More, you can also have your online Amazon orders shipped to Whole Foods stores that have Amazon Lockers (you can also make Amazon returns there). That's perfect if porch pirates are prevalent in your neighborhood.
Courtesy Elliott Brown via Flickr/CC 2.0
Amazon has wheels: A fleet of bubble-blowing, music-spewing panel trucks roaming the streets with hot deals on cool items. You buy them online with your Prime membership and hoof it over to the Amazon Treasure Truck to pick up your treasures.
First rolled out in 2016 in Seattle, Amazon's hometown, they're now popping up in 29 major U.S. cities and metro areas, including Atlanta, Austin, Baltimore, Boston, Chicago, Dallas, Denver, Houston, Los Angeles, Miami, Minneapolis-St. Paul, Nashville, New York, Orlando, Philadelphia, Phoenix, Portland, Sacramento, San Antonio, San Diego, San Francisco, San Jose, Seattle, Tampa, and Washington, D.C., getting all hip selling tech trends, outdoor essentials, fresh foods including giant porterhouse steaks, the latest Nintendo releases and more. You use the Amazon app (or sign up for text notifications) to see what the day's deals are on your local Treasure Truck (or in the city you're visiting), and make your purchase with the app by clicking "I want this." You'll get a confirmation email that will also tell you where the Treasure Truck is parked (think Whole Foods). It's your job to go claim your purchase. Warning: You may see dancers, costumed characters, costumed dogs, games and more at the tricked-out TT, but expect that at a later time, what with social distancing at the moment.
Are you waiting for that hot new video game, book (yes, we still love print) or movie, or the latest jam from your favorite band? Get it by 7 p.m. the day it's released, courtesy of Amazon Prime.
Maybe you're looking forward to the June release of the Oscar-winning Parasite or Metroid Prime 4 for Nintendo Switch releasing Dec. 31, 2022 (yes, 2022). Choose "release date delivery" when you make your purchase and, hello, Primer, you're among the first to be checking out something hot and fresh.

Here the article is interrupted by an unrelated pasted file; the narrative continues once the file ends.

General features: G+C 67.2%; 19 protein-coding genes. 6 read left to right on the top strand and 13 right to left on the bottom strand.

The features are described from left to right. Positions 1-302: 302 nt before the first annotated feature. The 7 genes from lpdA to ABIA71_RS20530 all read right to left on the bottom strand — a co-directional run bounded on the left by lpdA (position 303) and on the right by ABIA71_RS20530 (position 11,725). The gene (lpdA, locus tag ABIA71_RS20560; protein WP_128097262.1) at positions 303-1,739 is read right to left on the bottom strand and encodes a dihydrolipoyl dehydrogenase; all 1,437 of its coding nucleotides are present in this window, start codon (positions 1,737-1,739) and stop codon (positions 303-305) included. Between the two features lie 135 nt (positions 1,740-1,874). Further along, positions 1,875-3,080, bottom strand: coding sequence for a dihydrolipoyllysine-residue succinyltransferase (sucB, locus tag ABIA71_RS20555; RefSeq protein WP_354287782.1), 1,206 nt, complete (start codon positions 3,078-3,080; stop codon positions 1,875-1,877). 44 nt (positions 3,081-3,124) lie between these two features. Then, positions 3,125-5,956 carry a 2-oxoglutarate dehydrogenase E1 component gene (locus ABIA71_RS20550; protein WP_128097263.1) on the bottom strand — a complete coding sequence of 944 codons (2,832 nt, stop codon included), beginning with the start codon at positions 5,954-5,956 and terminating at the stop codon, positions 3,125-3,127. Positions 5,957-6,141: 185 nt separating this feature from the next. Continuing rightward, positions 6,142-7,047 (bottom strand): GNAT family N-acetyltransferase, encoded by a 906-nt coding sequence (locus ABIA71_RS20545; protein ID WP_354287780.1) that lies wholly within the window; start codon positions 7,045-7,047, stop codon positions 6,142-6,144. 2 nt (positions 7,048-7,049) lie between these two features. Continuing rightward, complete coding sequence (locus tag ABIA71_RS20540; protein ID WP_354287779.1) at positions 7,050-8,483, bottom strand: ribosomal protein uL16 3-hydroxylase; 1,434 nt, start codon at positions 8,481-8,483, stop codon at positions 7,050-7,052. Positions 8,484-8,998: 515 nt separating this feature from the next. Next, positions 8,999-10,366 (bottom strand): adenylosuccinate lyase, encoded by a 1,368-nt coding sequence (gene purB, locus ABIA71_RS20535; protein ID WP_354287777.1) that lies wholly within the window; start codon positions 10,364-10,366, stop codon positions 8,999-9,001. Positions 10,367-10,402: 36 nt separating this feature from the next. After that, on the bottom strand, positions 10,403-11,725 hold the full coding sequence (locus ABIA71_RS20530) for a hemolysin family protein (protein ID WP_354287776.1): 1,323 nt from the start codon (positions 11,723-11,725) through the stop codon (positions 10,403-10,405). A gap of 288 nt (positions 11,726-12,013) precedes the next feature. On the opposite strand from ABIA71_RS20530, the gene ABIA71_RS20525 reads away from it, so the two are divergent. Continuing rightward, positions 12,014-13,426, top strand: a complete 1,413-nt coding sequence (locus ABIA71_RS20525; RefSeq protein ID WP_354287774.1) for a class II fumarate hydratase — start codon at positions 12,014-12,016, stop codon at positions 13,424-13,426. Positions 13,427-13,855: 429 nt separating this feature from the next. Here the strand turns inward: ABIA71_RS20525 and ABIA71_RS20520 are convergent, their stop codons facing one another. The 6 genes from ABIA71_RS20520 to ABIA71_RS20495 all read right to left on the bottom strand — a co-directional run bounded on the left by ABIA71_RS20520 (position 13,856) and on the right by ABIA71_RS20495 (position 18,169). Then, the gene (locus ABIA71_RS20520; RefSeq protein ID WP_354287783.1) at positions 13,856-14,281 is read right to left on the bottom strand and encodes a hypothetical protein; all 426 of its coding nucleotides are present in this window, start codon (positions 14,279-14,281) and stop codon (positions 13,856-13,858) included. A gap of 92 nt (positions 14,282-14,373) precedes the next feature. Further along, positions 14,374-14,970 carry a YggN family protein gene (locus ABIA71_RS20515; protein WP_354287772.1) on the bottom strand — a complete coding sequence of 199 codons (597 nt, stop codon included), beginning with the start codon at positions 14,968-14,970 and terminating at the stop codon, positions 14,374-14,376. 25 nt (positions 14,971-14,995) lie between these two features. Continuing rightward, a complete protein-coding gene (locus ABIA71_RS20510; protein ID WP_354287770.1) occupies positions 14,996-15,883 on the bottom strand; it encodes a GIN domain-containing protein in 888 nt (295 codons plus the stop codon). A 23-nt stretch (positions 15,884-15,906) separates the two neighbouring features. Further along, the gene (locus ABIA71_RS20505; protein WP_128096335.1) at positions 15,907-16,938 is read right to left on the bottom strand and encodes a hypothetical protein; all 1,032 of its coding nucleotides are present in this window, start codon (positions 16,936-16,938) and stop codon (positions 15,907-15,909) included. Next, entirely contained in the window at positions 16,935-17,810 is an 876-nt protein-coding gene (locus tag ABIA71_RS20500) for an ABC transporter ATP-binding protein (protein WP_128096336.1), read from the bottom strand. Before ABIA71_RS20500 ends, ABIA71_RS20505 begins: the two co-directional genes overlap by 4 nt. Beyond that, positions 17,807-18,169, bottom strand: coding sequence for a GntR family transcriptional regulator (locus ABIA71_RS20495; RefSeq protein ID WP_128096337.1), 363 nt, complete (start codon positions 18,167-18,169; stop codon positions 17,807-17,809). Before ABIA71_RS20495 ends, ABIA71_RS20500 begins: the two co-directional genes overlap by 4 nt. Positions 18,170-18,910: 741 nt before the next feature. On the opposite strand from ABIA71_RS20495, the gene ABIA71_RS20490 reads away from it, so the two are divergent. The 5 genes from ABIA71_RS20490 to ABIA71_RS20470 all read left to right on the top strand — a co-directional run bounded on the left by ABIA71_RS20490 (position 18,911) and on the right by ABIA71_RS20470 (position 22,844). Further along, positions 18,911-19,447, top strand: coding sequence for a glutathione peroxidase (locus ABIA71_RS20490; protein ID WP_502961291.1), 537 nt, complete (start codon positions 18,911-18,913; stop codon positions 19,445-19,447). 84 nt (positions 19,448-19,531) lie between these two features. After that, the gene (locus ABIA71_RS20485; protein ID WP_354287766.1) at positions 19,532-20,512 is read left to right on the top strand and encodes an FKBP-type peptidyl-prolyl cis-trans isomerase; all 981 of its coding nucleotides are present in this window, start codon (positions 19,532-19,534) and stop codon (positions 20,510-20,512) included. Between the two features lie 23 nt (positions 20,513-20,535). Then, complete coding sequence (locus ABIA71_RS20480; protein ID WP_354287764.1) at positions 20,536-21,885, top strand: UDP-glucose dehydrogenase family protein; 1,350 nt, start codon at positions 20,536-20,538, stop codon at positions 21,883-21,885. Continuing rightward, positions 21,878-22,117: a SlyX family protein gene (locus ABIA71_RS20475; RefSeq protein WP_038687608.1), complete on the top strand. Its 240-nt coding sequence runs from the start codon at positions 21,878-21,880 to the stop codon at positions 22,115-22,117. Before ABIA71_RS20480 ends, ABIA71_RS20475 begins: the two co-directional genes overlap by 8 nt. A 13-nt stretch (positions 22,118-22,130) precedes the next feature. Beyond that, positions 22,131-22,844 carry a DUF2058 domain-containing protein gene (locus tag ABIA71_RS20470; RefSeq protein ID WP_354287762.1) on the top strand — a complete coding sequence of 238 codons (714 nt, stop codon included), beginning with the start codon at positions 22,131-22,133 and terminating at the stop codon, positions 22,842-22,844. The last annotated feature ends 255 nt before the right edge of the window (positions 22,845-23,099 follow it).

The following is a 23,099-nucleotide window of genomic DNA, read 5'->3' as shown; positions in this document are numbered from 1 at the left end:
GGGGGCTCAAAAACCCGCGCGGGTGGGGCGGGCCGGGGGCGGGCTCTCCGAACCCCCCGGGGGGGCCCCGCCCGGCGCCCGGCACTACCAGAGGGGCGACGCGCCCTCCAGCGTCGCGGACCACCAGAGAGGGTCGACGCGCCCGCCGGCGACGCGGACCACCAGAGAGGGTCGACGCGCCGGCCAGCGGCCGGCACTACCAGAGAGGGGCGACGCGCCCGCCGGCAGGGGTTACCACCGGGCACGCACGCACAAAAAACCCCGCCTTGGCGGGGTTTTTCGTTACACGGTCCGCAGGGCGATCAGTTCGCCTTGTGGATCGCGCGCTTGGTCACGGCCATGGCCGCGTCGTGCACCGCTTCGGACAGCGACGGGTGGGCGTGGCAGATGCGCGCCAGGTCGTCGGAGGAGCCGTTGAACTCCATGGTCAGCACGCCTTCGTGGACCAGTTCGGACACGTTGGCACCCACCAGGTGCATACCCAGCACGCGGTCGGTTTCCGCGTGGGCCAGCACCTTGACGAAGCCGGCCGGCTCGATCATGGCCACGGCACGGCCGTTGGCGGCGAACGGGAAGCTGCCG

Amazon.com launched its Black-Friday-in-July Prime Day back in 2015, ostensibly to celebrate its 20th anniversary. In reality, Prime Day (or really, day-and-a-half) is a way for Amazon to juice sales in mid-summer, when consumers tend to spend more time on vacation and less time in stores and online. Amazon tries to grab the attention (and dollars) of its 100 million Prime members worldwide by offering them exclusive deals on Prime Day itself, as well as in the days leading up to the big event.
Prime Day 2020 will be a bit different this year, as the coronavirus pandemic rattles the world. Instead of mid-July, Prime Day will be in August or later as, true to its current status, Amazon says it doesn’t want to risk slowing down delivery of essential products.
If Prime Day stays true to form, Prime members can expect red-hot deals on a smorgasbord of gadgets and geegaws, especially on Amazon's proprietary products including Alexa-activated devices. You have to be a Prime member to buy, but news flash: You can sign up for a 30-day free trial. Some shoppers cancel after Prime Day and before the 30 days are up to dodge the $119-a-year Prime membership fee. Just sayin'.
Sometimes, you just forget. You forget where you purchased the water filter for your fridge, and when it's time to get it replaced. Or you forget where (and when) you bought those fading off-brand, discount (but excellent) replacement ink cartridges for your printer. Or you just want to do price comparisons on those items between Amazon and the manufacturer's online store. Prime has you covered.
Click on the Orders button at the top of your Amazon.com page (near the cart). It will take you to Your Orders page and will default to show you your purchases from the last six months. You can also go back to the very first order you made, mine being Oct. 24, 2007, a schizophrenic cart containing an electric toothbrush, a 24-pack of canned salsa, a book (In the Shadow of No Towers) and a pack of replacement heads for the new toothbrush. No judgments, please.
Amazon has this delivery option paused due to the coronavirus crisis, but when it restarts, if you own a certain make and model car, Amazon will deliver your Prime packages to your car instead of your front porch, the better to deter porch thieves. Starting off in 37 cities, the service is only available for 2015 or later Buick, Cadillac, Chevrolet and GMC vehicles that have active OnStar accounts or Volvos with active Volvo on Call accounts. Select Ford, Lincoln Honda and Acura vehicles are now part of the pack. See if your ride is eligible for Key by Amazon delivery
If you have an eligible vehicle, you'll need to download the Key by Amazon app, which will give the delivery driver access to your ride. Amazon said the car must be parked in an “open, street-level, and publicly accessible area.” Depending on the type of vehicle it is and how much space is available, the package will be stowed in the trunk or the cabin.
The rest is done by voodoo. You'll get a four-hour window notification of delivery, you'll be notified when the driver arrives, the driver will notify Amazon, your car will be unlocked, package inserted, car locked and you're notified again.